LAKE BUENA VISTA, Fla. — If nothing else — and there really was nothing else tangible — the Red Sox were able to meet with free agent J.D. Martinez at the Winter Meetings.
President of baseball operations Dave Dombrowski and manager Alex Cora were among those who represented the Sox at a meeting with Martinez and agent Scott Boras on Wednesday night, several major league sources said.
On Wednesday afternoon, Dombrowski told reporters he had not yet met with any players. On Thursday morning, when asked again, Dombrowski declined comment.
“Read into that what you will,” he said.
That the Red Sox are more focused on Martinez than first baseman Eric Hosmer was the biggest takeaway from the meetings. Martinez, who hit 45 home runs last season, offers the Sox a direct path to adding power to their lineup without having to make a trade that would carve into the core of the major league roster.
Boras prefers to let the market develop, so Martinez will not be in a hurry to make a decision. But his other options may be limited.
The Arizona Diamondbacks would welcome Martinez back, but privately concede they do not have the financial wherewithal to do that. The power-deficient San Francisco Giants need a hitter, but Martinez is a better fit for an American League team and the DH slot.
Martinez makes sense for the Red Sox. But it would not make sense for the Red Sox to bid against themselves and Dombrowski has remained patient.
“You do your homework and try and have the best pulse possible,” he said.
While fans may feel frustration because of the lack of action, Dombrowski does not.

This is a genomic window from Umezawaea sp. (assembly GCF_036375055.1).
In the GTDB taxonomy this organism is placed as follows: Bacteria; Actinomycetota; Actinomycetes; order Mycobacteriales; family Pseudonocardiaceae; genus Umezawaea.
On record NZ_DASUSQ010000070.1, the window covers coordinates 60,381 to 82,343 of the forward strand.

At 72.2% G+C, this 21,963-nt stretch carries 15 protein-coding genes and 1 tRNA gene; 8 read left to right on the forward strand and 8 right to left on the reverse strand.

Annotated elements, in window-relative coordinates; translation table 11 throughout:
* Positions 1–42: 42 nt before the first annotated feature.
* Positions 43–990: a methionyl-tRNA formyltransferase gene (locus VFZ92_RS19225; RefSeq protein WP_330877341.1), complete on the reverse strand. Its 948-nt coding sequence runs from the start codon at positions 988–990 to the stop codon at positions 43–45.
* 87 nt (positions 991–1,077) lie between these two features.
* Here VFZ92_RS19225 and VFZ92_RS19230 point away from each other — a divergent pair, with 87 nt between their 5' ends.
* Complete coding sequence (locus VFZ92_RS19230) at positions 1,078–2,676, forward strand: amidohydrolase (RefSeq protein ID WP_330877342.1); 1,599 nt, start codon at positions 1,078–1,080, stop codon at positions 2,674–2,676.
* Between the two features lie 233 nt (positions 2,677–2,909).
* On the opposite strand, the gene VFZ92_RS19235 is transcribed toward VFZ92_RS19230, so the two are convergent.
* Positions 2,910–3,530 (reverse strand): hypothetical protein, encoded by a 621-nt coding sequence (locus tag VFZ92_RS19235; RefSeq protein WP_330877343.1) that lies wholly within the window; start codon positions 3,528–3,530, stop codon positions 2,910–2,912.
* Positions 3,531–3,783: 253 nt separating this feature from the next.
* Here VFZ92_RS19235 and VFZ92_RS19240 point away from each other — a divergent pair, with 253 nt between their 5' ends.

“I didn’t really anticipate much different, actually,” he said. “That’s why when everybody kept saying, ‘You’re going to the Winter Meetings, a bunch of things happen.’ I think I said to a couple of people, ‘Well, there’s a long time after the Winter Meetings before the season begins.’
“I just know where we are and some of the things we’re talking about will probably take a while.”
Martinez is sure to get a nine-figure contract. But the reward for waiting could be that such a contract extends over five seasons and not six. That would give the Red Sox payroll space to fill other needs over time.
The Winter Meetings started with the trade of Giancarlo Stanton to the Yankees and then a flood of agreements for relief pitchers before Ian Kinsler was traded from the Tigers to the Angels. But the market for free agent hitters has been stagnant.
Only Welington Castillo, Chris Iannetta, and Leonys Martin have signed major league deals and that was for a total of $25.2 million. The Red Sox are not alone in waiting for prices to come down.
Dombrowski expects to be busy over the holidays.
“We’re not going to slow down,” he said. “I think it will be very active.”
The Red Sox did take two players in the Triple A phase of the Rule 5 Draft. Righthanded starter Andy Ferguson was selected out of the Kansas City organization. The Sox also took center fielder Luke Tendler from the Rangers.
Ferguson has thrown only 40 innings the last two seasons because of shoulder issues. But the Sox believe their medical staff can get him back on track. Sox vice president of pro scouting Gus Quattlebaum described Ferguson as having a good split-finger fastball.
“Our scouts have liked him for years actually so we’re excited to get him into the organization, Quattlebaum said.
Tendler, 26, is a career .277 hitter with 62 home runs over four seasons.
“He’s a hitter that we’ve liked since his amateur days at [North Carolina] A&T,” Quattlebaum said. “The bat-and-ball data, for our analytic guys, has always stood out . . . We’ve always felt he had some lefthanded bump that could help roll the lineup over.”
Tendler is likely to land at Double A Portland.
The Sox did not lose any players in the major or minor league phases.